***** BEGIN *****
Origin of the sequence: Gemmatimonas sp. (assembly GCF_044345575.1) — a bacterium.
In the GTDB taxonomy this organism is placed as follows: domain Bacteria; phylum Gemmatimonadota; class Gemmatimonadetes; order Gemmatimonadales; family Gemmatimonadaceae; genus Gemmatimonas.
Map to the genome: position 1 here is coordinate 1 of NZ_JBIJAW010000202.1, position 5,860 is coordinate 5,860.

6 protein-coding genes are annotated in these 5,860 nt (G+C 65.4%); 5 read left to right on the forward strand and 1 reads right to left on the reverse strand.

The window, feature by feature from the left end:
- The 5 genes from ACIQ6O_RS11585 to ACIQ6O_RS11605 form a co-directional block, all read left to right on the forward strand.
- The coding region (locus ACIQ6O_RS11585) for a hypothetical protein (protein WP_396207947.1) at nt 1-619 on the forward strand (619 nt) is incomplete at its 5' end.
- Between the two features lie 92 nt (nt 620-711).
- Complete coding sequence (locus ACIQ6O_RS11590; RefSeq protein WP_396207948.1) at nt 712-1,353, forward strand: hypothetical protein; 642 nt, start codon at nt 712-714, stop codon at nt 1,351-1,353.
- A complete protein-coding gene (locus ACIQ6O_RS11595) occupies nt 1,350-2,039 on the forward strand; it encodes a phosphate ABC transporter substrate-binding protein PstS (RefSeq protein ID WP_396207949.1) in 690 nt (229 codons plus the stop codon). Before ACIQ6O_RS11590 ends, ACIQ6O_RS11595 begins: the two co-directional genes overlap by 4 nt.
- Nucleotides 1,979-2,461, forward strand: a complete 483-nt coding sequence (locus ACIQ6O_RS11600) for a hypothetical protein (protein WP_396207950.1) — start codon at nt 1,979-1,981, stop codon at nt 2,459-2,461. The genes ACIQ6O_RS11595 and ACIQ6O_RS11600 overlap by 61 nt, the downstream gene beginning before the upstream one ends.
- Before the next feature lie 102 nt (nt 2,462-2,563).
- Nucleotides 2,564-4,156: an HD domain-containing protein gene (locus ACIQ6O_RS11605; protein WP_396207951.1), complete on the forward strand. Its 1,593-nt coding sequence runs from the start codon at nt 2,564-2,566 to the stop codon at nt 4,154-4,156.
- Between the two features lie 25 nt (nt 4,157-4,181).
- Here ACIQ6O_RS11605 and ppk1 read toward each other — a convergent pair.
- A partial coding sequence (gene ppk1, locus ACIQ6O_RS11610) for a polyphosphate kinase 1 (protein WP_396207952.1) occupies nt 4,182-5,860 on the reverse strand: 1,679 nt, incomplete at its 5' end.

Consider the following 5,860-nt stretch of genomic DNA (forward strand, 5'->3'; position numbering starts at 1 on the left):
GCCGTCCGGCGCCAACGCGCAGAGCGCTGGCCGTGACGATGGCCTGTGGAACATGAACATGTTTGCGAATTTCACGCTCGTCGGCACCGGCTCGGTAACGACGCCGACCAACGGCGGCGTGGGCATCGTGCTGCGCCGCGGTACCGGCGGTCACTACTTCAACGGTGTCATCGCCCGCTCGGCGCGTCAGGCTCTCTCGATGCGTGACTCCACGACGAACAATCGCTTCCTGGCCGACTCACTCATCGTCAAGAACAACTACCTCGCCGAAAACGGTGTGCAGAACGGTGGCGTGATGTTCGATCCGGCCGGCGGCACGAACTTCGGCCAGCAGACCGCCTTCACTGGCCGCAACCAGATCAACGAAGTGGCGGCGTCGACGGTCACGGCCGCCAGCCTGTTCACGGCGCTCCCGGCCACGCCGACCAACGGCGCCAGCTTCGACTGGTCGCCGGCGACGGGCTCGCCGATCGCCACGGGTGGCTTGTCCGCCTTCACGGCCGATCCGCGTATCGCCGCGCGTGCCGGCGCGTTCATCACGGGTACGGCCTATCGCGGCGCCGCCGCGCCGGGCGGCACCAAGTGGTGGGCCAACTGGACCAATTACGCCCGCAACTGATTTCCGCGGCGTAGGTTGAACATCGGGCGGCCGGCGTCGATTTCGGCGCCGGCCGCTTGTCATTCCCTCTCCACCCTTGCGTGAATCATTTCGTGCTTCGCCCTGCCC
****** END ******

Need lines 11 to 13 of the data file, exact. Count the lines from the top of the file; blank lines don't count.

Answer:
- Nucleotides 1,979-2,461, forward strand: a complete 483-nt coding sequence (locus ACIQ6O_RS11600) for a hypothetical protein (protein WP_396207950.1) — start codon at nt 1,979-1,981, stop codon at nt 2,459-2,461. The genes ACIQ6O_RS11595 and ACIQ6O_RS11600 overlap by 61 nt, the downstream gene beginning before the upstream one ends.
- Before the next feature lie 102 nt (nt 2,462-2,563).
- Nucleotides 2,564-4,156: an HD domain-containing protein gene (locus ACIQ6O_RS11605; protein WP_396207951.1), complete on the forward strand. Its 1,593-nt coding sequence runs from the start codon at nt 2,564-2,566 to the stop codon at nt 4,154-4,156.